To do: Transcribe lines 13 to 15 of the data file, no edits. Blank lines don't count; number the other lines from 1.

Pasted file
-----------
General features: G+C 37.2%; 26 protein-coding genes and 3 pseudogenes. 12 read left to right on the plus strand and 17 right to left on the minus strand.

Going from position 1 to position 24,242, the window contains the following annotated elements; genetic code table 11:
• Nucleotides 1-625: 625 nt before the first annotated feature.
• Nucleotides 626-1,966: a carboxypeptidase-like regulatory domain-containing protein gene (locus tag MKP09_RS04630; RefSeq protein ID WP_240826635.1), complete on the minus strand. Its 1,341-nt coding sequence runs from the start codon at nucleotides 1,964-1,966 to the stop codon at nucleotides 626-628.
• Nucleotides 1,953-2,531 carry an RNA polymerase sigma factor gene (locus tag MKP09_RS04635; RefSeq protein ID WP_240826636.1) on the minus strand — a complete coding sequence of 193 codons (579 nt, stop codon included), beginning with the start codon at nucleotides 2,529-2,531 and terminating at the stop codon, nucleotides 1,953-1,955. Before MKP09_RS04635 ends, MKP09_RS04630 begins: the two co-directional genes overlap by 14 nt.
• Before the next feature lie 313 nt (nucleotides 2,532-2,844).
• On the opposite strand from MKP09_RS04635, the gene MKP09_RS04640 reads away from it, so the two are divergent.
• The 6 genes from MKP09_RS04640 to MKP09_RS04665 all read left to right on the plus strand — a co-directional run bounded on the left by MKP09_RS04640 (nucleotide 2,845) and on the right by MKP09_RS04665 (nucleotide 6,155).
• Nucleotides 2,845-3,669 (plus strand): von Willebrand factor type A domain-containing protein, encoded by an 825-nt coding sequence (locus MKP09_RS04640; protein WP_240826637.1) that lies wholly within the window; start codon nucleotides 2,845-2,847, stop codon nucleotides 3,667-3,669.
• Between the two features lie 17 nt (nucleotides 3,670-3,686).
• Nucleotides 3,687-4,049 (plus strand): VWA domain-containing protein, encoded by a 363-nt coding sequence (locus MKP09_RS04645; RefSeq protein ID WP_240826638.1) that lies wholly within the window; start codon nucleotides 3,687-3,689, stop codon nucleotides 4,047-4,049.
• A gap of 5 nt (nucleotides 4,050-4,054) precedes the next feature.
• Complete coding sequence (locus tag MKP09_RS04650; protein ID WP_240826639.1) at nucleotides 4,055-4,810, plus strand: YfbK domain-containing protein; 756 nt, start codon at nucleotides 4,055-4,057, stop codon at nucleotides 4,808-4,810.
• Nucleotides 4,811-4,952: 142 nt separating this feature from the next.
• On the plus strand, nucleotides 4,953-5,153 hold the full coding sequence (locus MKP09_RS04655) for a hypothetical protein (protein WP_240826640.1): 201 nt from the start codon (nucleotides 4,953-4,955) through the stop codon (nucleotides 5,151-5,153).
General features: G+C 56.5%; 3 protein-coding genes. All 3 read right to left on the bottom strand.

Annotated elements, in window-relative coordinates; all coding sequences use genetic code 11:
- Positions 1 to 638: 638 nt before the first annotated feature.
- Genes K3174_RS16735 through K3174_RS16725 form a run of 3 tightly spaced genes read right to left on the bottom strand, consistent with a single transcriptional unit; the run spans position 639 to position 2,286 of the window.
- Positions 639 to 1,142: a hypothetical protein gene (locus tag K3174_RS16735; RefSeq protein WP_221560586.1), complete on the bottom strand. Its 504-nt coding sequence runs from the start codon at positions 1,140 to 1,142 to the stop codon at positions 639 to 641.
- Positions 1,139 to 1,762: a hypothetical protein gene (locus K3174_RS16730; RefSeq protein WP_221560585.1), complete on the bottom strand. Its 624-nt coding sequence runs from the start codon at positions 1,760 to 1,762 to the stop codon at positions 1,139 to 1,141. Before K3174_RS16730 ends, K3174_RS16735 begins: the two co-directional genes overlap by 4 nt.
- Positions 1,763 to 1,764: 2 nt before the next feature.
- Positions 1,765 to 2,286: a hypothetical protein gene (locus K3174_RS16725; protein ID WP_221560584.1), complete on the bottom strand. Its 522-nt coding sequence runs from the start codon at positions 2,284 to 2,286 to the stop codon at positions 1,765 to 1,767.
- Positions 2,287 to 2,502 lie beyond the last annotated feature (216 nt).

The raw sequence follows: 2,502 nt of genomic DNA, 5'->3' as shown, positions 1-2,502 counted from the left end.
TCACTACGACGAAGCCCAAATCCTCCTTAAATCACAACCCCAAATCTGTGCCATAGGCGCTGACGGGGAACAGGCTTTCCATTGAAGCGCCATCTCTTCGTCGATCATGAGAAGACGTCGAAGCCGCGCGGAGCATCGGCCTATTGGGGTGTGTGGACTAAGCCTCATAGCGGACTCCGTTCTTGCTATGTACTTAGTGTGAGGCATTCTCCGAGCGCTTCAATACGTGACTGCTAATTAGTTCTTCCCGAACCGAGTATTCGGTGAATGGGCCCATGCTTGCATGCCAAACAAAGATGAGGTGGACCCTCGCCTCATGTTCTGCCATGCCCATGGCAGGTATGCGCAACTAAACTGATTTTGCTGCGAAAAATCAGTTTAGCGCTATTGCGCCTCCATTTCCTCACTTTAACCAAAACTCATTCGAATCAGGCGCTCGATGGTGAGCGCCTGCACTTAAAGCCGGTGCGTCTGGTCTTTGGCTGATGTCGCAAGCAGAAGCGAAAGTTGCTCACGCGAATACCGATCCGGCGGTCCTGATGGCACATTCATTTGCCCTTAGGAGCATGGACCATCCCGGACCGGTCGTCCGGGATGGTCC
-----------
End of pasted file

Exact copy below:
• Complete coding sequence (locus tag MKP09_RS04650; protein ID WP_240826639.1) at nucleotides 4,055-4,810, plus strand: YfbK domain-containing protein; 756 nt, start codon at nucleotides 4,055-4,057, stop codon at nucleotides 4,808-4,810.
• Nucleotides 4,811-4,952: 142 nt separating this feature from the next.
• On the plus strand, nucleotides 4,953-5,153 hold the full coding sequence (locus MKP09_RS04655) for a hypothetical protein (protein WP_240826640.1): 201 nt from the start codon (nucleotides 4,953-4,955) through the stop codon (nucleotides 5,151-5,153).